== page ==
Spitz, Mark – American Jewish Olympian Swimmer

Mark Spitz was born the first of three children in Modesto, California to parents Arnold and Lenore Spitz. At age two, his family moved to Hawaii and he swam almost every day at Waikiki Beach. When Mark was just six years old, he began to compete at his local swim club. Before he was 10, Spitz held 17 national age-group records, and one world record. His family moved again when he was 14 years old, this time to train under George F. Haines of the Santa Clara Swim Club. During his four years there, Mark held national high school records in every stroke and in every distance. It was an unprecedented achievement.

The 1965 Maccabiah Games was Mark’s first international competition. At the age of 15, Spitz won four gold medals and was named most outstanding athlete. In 1966, at 16, he won the 100-meter butterfly at the National AAU Championships, the first of 24 AAU titles. Mark emerged on the world swimming stage when, in 1967, he set his first world record at a small California meet in the 400-meter freestyle. Also in 1967, Mark won five gold medals at the V Pan American Games in Winnipeg, and set a record that was not surpassed for 40 years.

One of the greatest living sports legends, Mark Spitz might be remembered best by his astonishing win of seven gold medals at the 1972 Olympic Games in Munich. His performances were even more remarkable considering world records were set in all seven events. (blogger’s note: ‘7 medals in an olympiad’ was the record until Michael Phelps won 8 golds in the 2008 Olympics in Beijing. Spitz said of Phelps: “…not only is this guy the greatest swimmer of all time and the greatest Olympian of all time, he’s maybe the greatest athlete of all time,”)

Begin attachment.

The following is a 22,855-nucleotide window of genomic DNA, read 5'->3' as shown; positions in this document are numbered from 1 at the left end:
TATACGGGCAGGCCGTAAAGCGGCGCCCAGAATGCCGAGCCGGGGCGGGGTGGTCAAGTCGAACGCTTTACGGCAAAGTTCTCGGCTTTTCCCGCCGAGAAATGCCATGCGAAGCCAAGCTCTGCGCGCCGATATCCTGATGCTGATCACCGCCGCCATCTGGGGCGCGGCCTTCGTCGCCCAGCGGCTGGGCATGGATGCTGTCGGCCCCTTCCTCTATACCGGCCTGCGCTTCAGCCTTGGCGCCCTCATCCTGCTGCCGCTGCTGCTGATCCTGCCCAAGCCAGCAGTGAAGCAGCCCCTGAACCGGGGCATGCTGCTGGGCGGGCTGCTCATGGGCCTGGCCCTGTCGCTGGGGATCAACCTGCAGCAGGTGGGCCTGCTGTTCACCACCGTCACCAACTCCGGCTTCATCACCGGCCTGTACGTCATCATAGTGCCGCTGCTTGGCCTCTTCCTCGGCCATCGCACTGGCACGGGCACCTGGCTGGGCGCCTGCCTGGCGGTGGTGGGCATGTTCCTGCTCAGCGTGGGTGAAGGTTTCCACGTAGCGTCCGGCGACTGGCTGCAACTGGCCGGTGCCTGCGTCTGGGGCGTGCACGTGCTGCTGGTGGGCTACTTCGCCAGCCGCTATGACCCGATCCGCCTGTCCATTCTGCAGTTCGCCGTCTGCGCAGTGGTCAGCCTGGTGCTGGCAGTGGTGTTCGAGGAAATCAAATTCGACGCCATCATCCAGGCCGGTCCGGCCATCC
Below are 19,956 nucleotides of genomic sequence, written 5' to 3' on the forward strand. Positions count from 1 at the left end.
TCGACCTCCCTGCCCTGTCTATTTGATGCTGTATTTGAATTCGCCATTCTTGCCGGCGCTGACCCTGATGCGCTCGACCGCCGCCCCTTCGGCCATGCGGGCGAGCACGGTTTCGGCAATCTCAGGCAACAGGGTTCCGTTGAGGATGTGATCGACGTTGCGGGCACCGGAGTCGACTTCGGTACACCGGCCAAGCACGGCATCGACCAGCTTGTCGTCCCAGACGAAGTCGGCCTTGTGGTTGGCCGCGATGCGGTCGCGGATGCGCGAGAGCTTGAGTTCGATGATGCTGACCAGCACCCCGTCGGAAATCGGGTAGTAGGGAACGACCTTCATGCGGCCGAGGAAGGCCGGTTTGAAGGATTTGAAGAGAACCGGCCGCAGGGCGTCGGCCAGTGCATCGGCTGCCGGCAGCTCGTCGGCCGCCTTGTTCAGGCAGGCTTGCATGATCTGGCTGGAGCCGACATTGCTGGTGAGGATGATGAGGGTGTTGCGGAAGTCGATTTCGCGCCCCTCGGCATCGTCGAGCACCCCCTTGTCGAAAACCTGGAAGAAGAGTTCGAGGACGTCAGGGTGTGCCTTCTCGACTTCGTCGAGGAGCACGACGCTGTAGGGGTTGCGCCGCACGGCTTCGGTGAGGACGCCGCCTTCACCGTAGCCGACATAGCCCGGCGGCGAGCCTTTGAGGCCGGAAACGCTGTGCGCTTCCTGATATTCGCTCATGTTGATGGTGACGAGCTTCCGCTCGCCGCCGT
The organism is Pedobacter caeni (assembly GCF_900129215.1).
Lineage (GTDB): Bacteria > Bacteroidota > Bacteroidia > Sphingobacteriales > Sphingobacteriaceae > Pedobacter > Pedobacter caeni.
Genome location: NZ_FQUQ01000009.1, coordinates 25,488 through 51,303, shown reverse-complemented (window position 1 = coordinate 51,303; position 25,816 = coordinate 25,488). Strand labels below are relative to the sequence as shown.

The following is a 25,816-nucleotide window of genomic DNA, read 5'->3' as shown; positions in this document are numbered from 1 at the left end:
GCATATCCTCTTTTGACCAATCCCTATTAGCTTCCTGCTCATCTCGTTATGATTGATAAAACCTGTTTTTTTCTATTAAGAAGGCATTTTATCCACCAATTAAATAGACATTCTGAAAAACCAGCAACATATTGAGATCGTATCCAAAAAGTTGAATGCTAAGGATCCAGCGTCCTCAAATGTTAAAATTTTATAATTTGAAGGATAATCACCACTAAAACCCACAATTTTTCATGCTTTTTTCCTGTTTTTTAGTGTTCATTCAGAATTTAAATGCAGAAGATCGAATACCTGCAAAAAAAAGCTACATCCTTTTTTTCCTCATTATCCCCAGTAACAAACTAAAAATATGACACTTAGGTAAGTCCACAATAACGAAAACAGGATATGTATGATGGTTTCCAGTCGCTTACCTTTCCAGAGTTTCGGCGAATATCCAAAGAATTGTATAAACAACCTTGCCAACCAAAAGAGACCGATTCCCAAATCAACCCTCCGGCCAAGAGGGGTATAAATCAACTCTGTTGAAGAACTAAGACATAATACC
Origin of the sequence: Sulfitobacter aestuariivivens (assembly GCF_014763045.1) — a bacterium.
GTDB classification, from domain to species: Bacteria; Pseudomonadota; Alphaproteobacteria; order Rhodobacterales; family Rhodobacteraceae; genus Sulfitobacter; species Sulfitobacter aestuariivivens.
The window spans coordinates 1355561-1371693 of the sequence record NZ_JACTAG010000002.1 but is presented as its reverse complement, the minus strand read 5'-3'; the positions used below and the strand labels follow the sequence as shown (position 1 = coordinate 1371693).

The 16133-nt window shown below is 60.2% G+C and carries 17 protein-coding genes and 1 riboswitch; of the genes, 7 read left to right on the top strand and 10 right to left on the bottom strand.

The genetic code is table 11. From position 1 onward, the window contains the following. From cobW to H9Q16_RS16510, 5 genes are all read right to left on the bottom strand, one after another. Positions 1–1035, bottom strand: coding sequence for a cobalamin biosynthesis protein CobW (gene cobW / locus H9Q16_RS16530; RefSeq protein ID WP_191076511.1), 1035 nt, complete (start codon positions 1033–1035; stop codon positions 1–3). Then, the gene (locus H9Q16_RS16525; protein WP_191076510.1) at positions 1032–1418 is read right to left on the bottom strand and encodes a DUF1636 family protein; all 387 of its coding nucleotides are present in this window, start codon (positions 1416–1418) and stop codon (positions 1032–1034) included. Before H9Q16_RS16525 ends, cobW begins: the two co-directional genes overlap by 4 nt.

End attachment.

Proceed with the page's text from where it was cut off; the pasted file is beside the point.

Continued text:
But back to Mark’s story:
In one of the most dramatic instances in Olympic history, Mark won his final competition only hours before Palestinian terrorists captured and eventually murdered 11 Israeli athletes in the Munich Olympic Village. In an effort to keep the athletes safe, Spitz was whisked out of the country under heavy security guard.

Mark Spitz is also well-known for having an iconic mustache throughout the Olympics. During a time when most swimmers were clean-shaven, Mark was rebellious and swam with facial hair. Most swimmers believe body hair slows a person down, but Mark called his mustache a “good luck piece” and kept it throughout his Olympic competitions.

He was voted “Athlete of the century” in water sports and one of six “Greatest Olympians” by Sports Illustrated in 2000. Between 1965 and 1972, Spitz won nine Olympic gold medals, one silver, and one bronze; five Pan-American golds; 31 National U.S. Amateur Athletic Union titles; and eight U.S. National Collegiate Athletic Association Championships. During those years, he set 33 World records.

most of the above is excerpted from the site: http://www.markspitzusa.com

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Posted on September 18, 2011, in Racing Sports and tagged . Bookmark the permalink. Leave a comment.

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